The system ensures that records disposal complies with national laws, regulations and company policies. It is a corporate-wide, cross-function, “electronic rule-book” to manage the retention and disposition of information assets. Novartis’ Global Master Retention Management System (GMRM) system enables individual teams and business groups to fulfill their legal and regulatory obligations and prevent over retaining (saving substantially on storage cost). It establishes a consistent ontology and records classification scheme globally and cross-divisionally while supporting the natural variations across business units and geographies. GMRM ensures a legally defensible retention and disposition scheme of information assets. “We have the evidence to show that we kept a document for the required period of time according to the geography and the local regulation that is in place, and we disposed of it in line with those regulations,” says Bancroft. “The adoption rate of disposition requests is somewhere below 9.1 percent at the moment. With the new system the current estimate is more than 90 percent because we have a legally defensible disposition schema.”
Achieving fast time to value
The implementation took less than four months, ahead of plan and exceeding expectations. For the initial focus of the GMRM project, Bancroft’s team examined corporate intellectual property using a maturity model with ratings from one to five, where one is a manual process with inconsistencies and five an automated, complete, transparent process that is integrated into the operation.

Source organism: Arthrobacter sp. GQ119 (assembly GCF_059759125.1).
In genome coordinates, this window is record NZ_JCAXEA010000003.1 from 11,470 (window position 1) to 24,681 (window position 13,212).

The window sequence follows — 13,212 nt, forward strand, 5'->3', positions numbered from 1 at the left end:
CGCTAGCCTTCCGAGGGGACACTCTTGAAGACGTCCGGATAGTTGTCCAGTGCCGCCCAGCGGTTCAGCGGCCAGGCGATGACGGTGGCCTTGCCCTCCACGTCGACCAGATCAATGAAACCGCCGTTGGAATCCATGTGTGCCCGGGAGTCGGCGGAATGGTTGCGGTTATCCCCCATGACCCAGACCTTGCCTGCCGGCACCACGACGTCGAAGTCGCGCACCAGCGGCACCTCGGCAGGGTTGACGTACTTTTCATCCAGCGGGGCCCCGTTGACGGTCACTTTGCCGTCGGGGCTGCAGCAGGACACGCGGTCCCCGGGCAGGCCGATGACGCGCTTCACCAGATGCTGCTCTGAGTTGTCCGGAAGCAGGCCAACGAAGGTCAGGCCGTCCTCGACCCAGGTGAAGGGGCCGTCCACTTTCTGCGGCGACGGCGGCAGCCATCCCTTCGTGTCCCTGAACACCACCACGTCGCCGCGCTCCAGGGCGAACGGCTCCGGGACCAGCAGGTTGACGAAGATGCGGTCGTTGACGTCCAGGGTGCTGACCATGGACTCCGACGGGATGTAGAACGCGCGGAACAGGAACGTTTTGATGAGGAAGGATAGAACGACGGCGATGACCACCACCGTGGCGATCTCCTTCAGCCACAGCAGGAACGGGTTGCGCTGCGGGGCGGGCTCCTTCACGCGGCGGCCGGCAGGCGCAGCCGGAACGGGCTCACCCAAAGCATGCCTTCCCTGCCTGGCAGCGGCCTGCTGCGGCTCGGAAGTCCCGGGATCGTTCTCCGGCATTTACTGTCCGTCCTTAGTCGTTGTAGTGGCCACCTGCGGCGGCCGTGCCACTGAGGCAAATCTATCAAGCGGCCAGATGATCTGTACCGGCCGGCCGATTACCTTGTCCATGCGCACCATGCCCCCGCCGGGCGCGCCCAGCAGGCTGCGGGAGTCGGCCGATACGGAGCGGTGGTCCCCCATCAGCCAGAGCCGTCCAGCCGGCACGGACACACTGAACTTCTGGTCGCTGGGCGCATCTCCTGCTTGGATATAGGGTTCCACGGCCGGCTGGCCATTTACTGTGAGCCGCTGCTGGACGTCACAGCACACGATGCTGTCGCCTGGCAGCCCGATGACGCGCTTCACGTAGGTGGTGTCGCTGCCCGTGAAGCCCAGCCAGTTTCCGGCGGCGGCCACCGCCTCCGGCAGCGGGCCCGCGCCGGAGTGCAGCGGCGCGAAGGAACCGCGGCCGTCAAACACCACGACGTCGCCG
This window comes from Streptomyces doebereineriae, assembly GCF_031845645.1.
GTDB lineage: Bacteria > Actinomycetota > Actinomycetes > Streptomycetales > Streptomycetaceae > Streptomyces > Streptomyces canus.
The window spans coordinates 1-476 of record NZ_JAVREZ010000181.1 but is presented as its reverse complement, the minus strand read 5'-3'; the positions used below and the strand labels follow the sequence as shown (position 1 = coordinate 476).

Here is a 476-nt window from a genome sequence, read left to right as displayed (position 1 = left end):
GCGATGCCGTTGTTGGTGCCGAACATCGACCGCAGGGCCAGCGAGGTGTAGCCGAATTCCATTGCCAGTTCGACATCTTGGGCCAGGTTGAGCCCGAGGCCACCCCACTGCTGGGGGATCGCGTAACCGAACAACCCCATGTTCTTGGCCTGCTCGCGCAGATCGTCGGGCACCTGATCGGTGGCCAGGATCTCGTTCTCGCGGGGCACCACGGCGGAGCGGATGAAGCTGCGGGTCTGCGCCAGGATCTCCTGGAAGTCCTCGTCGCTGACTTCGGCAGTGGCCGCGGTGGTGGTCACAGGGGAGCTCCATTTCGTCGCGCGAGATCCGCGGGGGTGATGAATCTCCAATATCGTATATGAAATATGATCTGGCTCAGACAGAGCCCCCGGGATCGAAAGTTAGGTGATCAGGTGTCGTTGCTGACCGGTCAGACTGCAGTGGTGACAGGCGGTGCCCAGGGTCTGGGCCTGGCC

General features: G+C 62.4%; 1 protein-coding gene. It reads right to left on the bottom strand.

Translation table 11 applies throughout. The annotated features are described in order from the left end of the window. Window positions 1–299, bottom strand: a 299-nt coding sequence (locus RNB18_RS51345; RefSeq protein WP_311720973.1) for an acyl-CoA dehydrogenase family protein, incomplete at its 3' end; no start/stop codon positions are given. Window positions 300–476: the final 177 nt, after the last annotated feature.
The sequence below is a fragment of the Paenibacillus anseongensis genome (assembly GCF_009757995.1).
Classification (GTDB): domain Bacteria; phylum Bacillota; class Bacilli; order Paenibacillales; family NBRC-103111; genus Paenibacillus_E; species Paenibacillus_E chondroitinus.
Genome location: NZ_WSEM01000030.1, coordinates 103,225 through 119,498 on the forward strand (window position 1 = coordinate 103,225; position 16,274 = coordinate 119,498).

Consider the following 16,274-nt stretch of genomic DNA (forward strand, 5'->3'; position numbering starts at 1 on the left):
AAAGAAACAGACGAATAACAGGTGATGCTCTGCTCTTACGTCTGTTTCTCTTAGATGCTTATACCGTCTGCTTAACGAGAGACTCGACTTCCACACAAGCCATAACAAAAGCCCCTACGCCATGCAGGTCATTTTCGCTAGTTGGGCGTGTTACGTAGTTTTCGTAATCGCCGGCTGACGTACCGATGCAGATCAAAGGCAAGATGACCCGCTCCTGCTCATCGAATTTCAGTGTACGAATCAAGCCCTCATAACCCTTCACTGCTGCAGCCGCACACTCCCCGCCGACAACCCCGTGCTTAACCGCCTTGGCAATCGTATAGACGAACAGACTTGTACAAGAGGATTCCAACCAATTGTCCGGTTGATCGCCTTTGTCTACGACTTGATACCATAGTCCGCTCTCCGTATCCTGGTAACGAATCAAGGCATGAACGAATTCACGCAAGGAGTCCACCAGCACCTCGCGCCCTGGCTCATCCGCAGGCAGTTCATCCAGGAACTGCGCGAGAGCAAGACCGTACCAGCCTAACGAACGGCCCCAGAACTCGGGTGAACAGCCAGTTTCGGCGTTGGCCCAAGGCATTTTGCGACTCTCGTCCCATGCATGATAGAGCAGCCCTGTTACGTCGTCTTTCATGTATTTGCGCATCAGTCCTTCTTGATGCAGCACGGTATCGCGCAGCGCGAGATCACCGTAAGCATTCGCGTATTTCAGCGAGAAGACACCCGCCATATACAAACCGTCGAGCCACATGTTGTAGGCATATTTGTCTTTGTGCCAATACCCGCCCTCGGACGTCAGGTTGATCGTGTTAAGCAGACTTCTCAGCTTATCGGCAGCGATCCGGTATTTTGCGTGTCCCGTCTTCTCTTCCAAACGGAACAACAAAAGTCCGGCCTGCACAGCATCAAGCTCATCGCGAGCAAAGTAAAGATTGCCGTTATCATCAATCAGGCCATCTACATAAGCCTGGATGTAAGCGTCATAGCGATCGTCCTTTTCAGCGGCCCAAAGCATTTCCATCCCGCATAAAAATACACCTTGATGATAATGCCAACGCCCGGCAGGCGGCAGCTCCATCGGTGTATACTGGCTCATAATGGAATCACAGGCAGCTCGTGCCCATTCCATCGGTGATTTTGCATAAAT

“In six weeks, we transformed the quality of records management and records retention in corporate intellectual property from maturity level one, the lowest, to maturity level five, the highest,” says Bancroft. “The head of corporate intellectual property has since become an ambassador for rolling this out to all the divisions and other functions.”
The system is now enabling Novartis to mitigate major information management risks and establish harmonized, globally functional retention schedules for both electronic and physical records. It helps Novartis ensure stakeholders have sufficient knowledge of information location, use and value, and it enhances its ability to meet internal audit standards and respond to legal requests. Effective disposition of records is already significantly reducing risk.
For more information
Contact your IBM sales representative or IBM Business Partner, or visit
us at: ibm.com/software/ecm/global-retention/
For more information on Novartis AG visit: www.novartis.com
Products and services used